It’s easy to assume that data turns up in handy chunks that are ready to read, but a further issue of mapping governance is that the information you most need is not always well defined. “We’re interested in challenges to the governance of the COVID-19 response, what is society doing? What are they not doing?” says Falisse. “This is not always easy to follow and track, there is no single repository where you can see all the protests, all the court cases, all the pamphlets and opinion pieces that have been produced relating to a certain type of COVID-19 governance. It can be relatively tedious work, trying to figure out what’s going on in which country and that again requires people who are quite familiar with those contexts.”
Quantifying data risks
“The privacy concerns are many and I could speak for a long time on this.”
The types of information that are potentially useful to respond to the pandemic are also areas of risk. Personal data that people are sharing with health system actors or government actors includes information about who they are, where they are, where they may have contracted the virus and their health status — all of which is shared in good faith. But that faith can be sorely tested if data safety protocols are not in place.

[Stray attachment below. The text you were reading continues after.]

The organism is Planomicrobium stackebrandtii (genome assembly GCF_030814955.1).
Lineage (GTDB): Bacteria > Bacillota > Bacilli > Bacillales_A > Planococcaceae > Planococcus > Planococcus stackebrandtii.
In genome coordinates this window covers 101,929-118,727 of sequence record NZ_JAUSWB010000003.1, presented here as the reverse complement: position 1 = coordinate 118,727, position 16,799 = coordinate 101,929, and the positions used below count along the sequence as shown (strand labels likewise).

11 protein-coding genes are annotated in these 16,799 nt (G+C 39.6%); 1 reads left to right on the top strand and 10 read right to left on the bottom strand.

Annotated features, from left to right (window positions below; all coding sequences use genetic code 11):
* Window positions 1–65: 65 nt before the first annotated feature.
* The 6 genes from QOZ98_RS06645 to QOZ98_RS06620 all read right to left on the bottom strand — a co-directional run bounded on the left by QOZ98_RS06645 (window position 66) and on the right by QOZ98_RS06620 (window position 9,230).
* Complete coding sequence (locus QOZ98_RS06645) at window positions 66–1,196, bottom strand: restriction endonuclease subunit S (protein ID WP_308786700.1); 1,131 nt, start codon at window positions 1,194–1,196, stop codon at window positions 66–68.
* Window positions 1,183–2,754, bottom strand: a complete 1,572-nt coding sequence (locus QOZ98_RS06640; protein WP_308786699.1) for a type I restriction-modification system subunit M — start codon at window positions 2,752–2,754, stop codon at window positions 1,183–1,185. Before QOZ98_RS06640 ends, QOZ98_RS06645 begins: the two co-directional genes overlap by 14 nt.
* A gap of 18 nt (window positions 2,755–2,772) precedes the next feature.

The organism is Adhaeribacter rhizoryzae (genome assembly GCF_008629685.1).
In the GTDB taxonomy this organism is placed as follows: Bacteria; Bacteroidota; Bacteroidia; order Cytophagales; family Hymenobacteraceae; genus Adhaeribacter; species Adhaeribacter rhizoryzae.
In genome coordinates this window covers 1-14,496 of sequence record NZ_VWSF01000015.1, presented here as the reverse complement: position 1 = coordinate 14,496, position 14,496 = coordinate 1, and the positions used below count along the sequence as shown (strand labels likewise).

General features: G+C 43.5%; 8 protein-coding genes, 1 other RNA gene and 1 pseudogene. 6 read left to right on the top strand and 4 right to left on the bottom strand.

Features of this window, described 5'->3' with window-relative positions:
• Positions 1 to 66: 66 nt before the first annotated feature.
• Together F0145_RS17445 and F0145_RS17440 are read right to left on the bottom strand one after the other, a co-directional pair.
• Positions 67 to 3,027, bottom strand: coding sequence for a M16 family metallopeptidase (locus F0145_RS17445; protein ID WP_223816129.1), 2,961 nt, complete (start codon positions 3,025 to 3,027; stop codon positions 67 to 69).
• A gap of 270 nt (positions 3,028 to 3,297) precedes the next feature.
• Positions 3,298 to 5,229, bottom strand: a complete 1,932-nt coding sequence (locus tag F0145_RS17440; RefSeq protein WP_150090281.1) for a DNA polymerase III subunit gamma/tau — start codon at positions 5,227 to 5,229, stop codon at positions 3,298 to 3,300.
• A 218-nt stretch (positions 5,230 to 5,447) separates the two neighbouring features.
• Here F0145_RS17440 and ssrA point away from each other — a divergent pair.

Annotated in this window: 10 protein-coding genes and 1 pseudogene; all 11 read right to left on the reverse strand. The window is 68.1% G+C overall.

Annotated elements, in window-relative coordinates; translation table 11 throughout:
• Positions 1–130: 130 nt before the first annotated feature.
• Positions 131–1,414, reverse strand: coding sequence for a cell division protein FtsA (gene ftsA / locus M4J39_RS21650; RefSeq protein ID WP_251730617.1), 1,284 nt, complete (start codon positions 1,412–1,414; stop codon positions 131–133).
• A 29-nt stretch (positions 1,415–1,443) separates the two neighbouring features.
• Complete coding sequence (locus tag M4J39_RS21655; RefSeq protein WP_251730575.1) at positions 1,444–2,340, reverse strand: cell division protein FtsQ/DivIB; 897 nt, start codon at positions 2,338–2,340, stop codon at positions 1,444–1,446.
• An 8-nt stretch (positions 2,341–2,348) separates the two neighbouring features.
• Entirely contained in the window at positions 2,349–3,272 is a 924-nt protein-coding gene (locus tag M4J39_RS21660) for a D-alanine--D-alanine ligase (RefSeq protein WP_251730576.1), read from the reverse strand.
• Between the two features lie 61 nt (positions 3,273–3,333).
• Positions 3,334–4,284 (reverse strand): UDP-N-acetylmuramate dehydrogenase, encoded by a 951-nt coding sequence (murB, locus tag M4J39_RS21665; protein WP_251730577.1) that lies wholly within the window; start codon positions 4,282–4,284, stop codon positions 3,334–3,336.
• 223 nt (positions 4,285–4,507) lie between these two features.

The risks are many, “this type of information that has been shared in good faith can either be misused by the government — used for other purposes to monitor minority groups or individuals for reasons unrelated to COVID-19 or it gets sold to or shared with a third party without consent,” says Falisse. Of course, we also have cases where “data is collected without consent at all.”
These concerns are not new to the world of data processing but these problems can be amplified by pandemic conditions. With the need to move quickly and the desire to make decisions based on data, the checks and balances of good data protocols may fall by the wayside and there are fewer checks on what governments and health systems are doing.